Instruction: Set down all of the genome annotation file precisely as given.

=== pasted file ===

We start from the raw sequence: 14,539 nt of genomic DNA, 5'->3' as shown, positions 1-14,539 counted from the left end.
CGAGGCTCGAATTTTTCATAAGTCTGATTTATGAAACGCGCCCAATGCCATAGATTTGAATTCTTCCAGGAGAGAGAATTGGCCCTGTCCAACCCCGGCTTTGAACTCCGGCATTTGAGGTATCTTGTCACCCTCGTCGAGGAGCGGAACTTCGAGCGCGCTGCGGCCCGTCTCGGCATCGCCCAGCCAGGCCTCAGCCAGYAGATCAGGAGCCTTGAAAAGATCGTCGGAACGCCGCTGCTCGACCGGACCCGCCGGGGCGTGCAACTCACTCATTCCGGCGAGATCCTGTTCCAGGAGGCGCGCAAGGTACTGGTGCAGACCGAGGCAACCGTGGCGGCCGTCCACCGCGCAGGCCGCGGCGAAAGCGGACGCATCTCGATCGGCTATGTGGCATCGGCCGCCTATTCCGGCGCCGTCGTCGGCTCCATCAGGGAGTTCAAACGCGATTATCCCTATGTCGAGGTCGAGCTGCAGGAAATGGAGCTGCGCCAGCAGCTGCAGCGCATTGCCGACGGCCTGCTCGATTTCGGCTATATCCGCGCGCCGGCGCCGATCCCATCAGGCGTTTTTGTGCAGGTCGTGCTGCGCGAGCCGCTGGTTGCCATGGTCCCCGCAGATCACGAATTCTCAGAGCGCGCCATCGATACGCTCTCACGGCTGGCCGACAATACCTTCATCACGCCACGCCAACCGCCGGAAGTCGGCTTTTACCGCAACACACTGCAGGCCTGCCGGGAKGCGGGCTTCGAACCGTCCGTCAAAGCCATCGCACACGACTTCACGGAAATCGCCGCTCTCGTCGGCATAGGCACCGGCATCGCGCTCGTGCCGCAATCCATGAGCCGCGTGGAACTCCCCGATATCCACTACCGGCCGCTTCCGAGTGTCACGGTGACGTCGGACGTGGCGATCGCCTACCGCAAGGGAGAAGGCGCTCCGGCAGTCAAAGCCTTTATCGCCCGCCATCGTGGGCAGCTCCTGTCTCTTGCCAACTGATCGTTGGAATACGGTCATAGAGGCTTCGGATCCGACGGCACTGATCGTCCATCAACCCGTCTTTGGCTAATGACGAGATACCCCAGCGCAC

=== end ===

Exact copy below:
We start from the raw sequence: 14,539 nt of genomic DNA, 5'->3' as shown, positions 1-14,539 counted from the left end.
CGAGGCTCGAATTTTTCATAAGTCTGATTTATGAAACGCGCCCAATGCCATAGATTTGAATTCTTCCAGGAGAGAGAATTGGCCCTGTCCAACCCCGGCTTTGAACTCCGGCATTTGAGGTATCTTGTCACCCTCGTCGAGGAGCGGAACTTCGAGCGCGCTGCGGCCCGTCTCGGCATCGCCCAGCCAGGCCTCAGCCAGYAGATCAGGAGCCTTGAAAAGATCGTCGGAACGCCGCTGCTCGACCGGACCCGCCGGGGCGTGCAACTCACTCATTCCGGCGAGATCCTGTTCCAGGAGGCGCGCAAGGTACTGGTGCAGACCGAGGCAACCGTGGCGGCCGTCCACCGCGCAGGCCGCGGCGAAAGCGGACGCATCTCGATCGGCTATGTGGCATCGGCCGCCTATTCCGGCGCCGTCGTCGGCTCCATCAGGGAGTTCAAACGCGATTATCCCTATGTCGAGGTCGAGCTGCAGGAAATGGAGCTGCGCCAGCAGCTGCAGCGCATTGCCGACGGCCTGCTCGATTTCGGCTATATCCGCGCGCCGGCGCCGATCCCATCAGGCGTTTTTGTGCAGGTCGTGCTGCGCGAGCCGCTGGTTGCCATGGTCCCCGCAGATCACGAATTCTCAGAGCGCGCCATCGATACGCTCTCACGGCTGGCCGACAATACCTTCATCACGCCACGCCAACCGCCGGAAGTCGGCTTTTACCGCAACACACTGCAGGCCTGCCGGGAKGCGGGCTTCGAACCGTCCGTCAAAGCCATCGCACACGACTTCACGGAAATCGCCGCTCTCGTCGGCATAGGCACCGGCATCGCGCTCGTGCCGCAATCCATGAGCCGCGTGGAACTCCCCGATATCCACTACCGGCCGCTTCCGAGTGTCACGGTGACGTCGGACGTGGCGATCGCCTACCGCAAGGGAGAAGGCGCTCCGGCAGTCAAAGCCTTTATCGCCCGCCATCGTGGGCAGCTCCTGTCTCTTGCCAACTGATCGTTGGAATACGGTCATAGAGGCTTCGGATCCGACGGCACTGATCGTCCATCAACCCGTCTTTGGCTAATGACGAGATACCCCAGCGCAC